Parents of a University of Oklahoma student asked whether their daughter would be safe attending classes. One woman wanted to know if she could grocery shop without being assaulted. Others, afraid to be identified as Muslim, inquired about religious law and removing their head scarves in public.

The phone calls to the Oklahoma chapter of the Council on American-Islamic Relations (CAIR) came in the wake of Donald Trump’s election on a platform built partly on a promise to ban Muslims and other immigrants from entering the United States unless they submitted to “extreme vetting” of their ideologies. He also called for building a wall along the nation’s southern border.

While many of those who voted Trump into office celebrated his victory as a triumph of nationalism, others heeded the Republican’s electoral college trouncing of Democrat Hillary Clinton as an emphatic endorsement of extremism.

“The biggest concern for the Islamic community is the country has elected somebody that is blatantly hateful and bigoted toward our community,” said CAIR-OK Executive Director Adam Soltani. “When that kind of rhetoric is allowed to take place on a national level, it creates an atmosphere of hostility, and a fear of Muslims in our country, and our community has felt that.”

In Oklahoma, acts of religious and racial hostility have bookended Trump’s election, leaving some academics, civil rights advocates and others to question whether the polarizing figure’s ascent has emboldened fringe groups on either end of the political spectrum.

“What we’ve seen in the last week are white separatists and white nationalists that have been emboldened by the election results, and we’ve seen a rise in reprehensible speech,” said Ryan Kiesel, executive director of the American Civil Liberties Union of Oklahoma. “What they believe is they have this new license to say and do things they may not have said and done a week ago.”

Oklahoma Republican Party Chairwoman Pam Pollard said a small sector of Americans are taking advantage of an outspoken candidate “to go out and speak and protest their feelings that they have held for many years.”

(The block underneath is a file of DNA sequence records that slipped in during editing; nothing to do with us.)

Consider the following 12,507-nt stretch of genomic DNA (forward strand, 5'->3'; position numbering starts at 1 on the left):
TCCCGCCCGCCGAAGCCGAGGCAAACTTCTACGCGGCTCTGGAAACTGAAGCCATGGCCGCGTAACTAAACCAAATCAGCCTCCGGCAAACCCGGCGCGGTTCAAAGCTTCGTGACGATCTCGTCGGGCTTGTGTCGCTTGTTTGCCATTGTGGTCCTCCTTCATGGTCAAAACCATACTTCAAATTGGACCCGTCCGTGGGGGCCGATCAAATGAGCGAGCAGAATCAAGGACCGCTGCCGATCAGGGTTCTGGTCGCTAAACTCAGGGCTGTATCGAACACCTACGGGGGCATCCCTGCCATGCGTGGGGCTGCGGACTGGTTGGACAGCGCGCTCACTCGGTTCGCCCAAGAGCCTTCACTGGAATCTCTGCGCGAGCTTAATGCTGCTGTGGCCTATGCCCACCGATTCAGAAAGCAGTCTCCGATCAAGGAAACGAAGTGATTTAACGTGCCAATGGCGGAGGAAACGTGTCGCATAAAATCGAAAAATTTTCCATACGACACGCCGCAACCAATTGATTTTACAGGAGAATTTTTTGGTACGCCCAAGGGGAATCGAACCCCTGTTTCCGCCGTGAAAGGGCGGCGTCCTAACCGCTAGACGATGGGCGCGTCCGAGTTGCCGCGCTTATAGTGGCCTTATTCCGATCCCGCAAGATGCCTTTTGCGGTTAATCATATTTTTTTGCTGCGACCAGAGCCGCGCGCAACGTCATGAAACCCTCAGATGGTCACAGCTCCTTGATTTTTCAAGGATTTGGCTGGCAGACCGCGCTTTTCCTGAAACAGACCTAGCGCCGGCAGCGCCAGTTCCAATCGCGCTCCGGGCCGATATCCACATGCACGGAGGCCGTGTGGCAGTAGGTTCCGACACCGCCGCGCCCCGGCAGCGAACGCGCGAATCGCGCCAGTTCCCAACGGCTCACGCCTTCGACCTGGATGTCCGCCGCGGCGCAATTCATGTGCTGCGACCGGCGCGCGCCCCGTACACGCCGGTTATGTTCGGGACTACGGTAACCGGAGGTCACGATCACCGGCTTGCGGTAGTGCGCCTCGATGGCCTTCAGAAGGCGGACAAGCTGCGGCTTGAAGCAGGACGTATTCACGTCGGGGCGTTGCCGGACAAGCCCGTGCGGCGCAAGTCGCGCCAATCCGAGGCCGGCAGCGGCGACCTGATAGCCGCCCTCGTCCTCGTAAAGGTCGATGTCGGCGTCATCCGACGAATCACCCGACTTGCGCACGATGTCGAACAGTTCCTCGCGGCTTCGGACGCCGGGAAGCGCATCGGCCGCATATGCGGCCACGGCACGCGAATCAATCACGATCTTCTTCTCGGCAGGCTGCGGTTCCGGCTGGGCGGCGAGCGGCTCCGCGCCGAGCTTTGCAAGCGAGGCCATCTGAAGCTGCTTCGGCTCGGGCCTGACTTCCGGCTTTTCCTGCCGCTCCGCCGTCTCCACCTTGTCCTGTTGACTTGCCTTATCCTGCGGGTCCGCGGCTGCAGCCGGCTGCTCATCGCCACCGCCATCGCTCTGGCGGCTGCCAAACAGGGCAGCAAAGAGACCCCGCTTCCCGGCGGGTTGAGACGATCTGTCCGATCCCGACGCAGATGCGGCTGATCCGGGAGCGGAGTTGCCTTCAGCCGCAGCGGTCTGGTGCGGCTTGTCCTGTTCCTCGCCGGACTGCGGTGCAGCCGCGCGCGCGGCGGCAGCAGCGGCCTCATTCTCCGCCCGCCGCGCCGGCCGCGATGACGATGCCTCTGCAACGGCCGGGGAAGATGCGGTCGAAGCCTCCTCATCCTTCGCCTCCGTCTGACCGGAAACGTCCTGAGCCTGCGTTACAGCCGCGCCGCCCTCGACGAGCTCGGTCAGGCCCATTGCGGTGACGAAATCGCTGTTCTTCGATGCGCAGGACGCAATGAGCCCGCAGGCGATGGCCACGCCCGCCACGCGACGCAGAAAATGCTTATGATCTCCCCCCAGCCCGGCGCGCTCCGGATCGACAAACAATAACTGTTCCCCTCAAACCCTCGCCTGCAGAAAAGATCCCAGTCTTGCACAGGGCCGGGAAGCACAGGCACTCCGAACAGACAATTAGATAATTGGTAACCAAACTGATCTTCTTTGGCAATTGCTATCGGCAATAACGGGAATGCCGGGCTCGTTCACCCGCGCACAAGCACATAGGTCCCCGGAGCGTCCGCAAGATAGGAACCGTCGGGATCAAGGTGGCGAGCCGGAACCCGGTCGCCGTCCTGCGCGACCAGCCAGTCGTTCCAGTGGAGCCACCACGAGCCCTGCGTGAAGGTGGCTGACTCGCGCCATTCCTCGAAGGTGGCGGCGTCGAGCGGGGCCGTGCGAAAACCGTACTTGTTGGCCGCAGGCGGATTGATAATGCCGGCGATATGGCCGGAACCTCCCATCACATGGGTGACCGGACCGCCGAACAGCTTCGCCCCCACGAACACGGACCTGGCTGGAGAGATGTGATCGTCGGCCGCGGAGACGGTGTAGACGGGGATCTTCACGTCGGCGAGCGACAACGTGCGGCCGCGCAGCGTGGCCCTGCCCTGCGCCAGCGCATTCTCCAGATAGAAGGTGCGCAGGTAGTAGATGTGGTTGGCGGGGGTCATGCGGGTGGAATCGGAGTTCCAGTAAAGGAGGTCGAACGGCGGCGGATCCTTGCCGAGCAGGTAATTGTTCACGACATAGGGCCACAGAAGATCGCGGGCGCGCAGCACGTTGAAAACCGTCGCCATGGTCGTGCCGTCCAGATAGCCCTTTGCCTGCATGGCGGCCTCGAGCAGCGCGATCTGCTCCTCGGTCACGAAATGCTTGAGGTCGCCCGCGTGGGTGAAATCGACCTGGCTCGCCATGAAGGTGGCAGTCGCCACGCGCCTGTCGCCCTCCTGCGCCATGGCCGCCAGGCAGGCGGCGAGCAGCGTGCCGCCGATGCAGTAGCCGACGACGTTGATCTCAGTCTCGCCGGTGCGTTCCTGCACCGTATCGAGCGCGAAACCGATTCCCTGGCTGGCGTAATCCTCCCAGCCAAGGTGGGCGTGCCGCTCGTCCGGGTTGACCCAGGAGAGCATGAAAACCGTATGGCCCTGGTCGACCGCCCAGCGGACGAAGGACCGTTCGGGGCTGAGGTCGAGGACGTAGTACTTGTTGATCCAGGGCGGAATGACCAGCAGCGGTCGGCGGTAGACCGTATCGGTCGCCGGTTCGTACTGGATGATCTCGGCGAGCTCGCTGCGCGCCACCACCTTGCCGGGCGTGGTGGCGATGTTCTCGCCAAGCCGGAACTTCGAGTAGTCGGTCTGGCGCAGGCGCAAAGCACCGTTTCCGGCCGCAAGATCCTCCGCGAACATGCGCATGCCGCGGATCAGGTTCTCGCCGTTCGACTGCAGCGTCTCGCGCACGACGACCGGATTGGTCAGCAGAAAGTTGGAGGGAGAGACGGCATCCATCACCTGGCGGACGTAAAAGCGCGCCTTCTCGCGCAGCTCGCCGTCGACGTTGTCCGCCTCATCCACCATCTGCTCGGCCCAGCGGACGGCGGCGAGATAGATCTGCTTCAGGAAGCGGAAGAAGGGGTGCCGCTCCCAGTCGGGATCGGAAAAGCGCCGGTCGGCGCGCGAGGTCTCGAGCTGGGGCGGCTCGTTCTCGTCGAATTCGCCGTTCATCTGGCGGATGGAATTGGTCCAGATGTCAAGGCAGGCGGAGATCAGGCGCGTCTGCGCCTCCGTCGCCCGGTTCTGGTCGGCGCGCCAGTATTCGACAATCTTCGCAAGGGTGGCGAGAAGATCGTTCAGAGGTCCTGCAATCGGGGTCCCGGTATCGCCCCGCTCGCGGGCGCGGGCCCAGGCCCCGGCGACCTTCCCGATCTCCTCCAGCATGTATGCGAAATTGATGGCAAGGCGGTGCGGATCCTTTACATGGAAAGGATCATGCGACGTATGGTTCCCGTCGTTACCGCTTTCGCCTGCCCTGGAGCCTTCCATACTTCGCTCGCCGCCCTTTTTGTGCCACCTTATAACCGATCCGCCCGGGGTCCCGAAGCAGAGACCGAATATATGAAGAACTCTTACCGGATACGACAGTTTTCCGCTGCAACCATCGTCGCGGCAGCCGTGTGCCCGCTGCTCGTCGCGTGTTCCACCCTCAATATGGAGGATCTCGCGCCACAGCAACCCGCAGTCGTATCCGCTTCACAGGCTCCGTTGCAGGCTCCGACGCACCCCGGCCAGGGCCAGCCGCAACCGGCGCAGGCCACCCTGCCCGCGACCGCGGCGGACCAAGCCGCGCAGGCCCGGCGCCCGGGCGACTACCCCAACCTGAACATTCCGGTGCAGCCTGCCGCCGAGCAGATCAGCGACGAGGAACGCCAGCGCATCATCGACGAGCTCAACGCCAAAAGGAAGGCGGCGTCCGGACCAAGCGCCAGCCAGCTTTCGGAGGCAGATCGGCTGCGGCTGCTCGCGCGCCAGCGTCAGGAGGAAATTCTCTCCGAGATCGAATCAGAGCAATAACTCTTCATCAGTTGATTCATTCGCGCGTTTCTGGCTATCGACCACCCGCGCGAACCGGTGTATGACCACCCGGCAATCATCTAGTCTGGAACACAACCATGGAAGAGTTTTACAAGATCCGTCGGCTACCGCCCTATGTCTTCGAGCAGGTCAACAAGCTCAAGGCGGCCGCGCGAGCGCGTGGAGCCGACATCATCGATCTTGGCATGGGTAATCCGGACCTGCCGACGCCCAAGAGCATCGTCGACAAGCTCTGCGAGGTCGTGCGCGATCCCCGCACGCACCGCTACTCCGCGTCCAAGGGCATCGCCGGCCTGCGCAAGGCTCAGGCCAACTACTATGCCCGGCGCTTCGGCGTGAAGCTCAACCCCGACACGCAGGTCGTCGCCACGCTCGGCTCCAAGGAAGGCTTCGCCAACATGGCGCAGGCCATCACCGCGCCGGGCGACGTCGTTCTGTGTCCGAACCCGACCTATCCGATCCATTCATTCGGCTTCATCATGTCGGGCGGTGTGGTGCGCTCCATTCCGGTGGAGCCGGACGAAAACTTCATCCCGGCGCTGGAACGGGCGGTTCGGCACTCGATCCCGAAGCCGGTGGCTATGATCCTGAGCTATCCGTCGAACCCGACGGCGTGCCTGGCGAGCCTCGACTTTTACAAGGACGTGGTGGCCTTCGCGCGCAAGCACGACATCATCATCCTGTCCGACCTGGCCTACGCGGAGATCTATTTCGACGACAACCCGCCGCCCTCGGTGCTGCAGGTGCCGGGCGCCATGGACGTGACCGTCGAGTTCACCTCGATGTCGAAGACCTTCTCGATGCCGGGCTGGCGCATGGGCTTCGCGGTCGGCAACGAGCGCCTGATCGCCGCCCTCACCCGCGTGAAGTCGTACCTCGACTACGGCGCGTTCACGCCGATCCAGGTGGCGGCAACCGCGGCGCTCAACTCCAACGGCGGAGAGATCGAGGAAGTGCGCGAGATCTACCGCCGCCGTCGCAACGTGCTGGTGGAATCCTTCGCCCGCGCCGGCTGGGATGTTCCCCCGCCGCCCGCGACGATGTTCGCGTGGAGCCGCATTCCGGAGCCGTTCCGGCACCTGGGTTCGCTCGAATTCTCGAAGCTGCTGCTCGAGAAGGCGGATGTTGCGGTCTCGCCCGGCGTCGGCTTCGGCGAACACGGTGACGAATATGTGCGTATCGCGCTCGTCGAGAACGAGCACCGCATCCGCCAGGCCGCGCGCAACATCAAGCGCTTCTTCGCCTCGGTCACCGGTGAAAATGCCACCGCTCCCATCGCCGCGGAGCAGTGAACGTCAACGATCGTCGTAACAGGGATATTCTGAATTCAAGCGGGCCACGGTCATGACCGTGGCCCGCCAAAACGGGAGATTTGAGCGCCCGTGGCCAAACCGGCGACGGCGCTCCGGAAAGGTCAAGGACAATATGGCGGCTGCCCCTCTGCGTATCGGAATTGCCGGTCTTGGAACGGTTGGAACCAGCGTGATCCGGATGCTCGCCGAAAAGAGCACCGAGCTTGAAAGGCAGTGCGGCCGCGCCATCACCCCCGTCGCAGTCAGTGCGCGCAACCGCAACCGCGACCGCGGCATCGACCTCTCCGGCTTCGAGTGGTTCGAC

But, she added, “people need to be very, very careful before they draw an unfair correlation to Mr. Trump and Trump’s campaign, and often long and deeply held prejudices,” Pollard said.

Regardless, on the state’s college campuses, in the halls of the state Capitol and elsewhere, anger and animosity over the campaign continues to simmer across the Sooner State.

Some believe Trump’s victory is inspiring individuals to openly launch threats against their perceived enemies, or exposing long-standing racism and bigotry in American culture.

“I think it’s both,” said Jeanette Mendez, head of Oklahoma State University’s political science department. “I think it’s racist attitudes already out there, but people are feeling comfortable expressing that because of the rhetoric the campaign expressed.”

‘Simple, but inaccurate’

Mendez cautioned that labeling Trump supporters as racists and blaming the president-elect for inflammatory acts in the aftermath of the election may be a simple but inaccurate assessment. She noted that Trump supporters have been assaulted before and after the campaign.

“I don’t believe I live in a country of 51 million white racists,” Mendez said. “It’s an easy thing to say that Clinton lost because of white racists. It’s an elitist thing to say. They have no shot of getting working class voters that way. I think that’s a really nice, simple message, but we seem to be converging on a message that is untrue.”

Still, when President-elect Trump appointed Stephen K. Bannon, chairman of right-wing Breitbart News, as his chief strategist, some took the move as confirmation that Trump will steer policy in an extremist direction.

Mendez said such assumptions stem from political biases.

“I think on the one hand the message from Trump is, ‘this is a way to stick to my campaign promises,’ and I think at the same time, with selecting Reince Priebus (as chief of staff), he’s saying ‘I want to work with the Republicans.’ I think Democrats, regardless of who is picked in these Cabinet positions, are going to be apprehensive, and Republicans are going to be supportive. If we assume Trump is a racist white nationalist, we’re going to assume Bannon is.”

Anger at OU

On Thursday, two anti-Black Lives Matter protesters on OU’s South Oval drew an angry crowd numbering in the hundreds. That prompted an arrival from OU President David Boren, who used a megaphone to condemn the speech, threaten the protesters with arrest and argue that such bigotry had no place on campus.

“I condemn the hatred he is spewing,” Boren told a cheering crowd.

Boren’s public comments came just weeks after a white nationalist organization, Identity Europa, plastered a handful of OU buildings with posters proclaiming “Let’s Become Great Again” and “Protect Your Heritage,” and just two days after an OU history professor posted on Twitter photos of what she said were white supremacist fliers found on campus. One flier was titled “Race and Intelligence: the Facts.” The other flier was titled “Why White Women Shouldn’t Date Black Men.”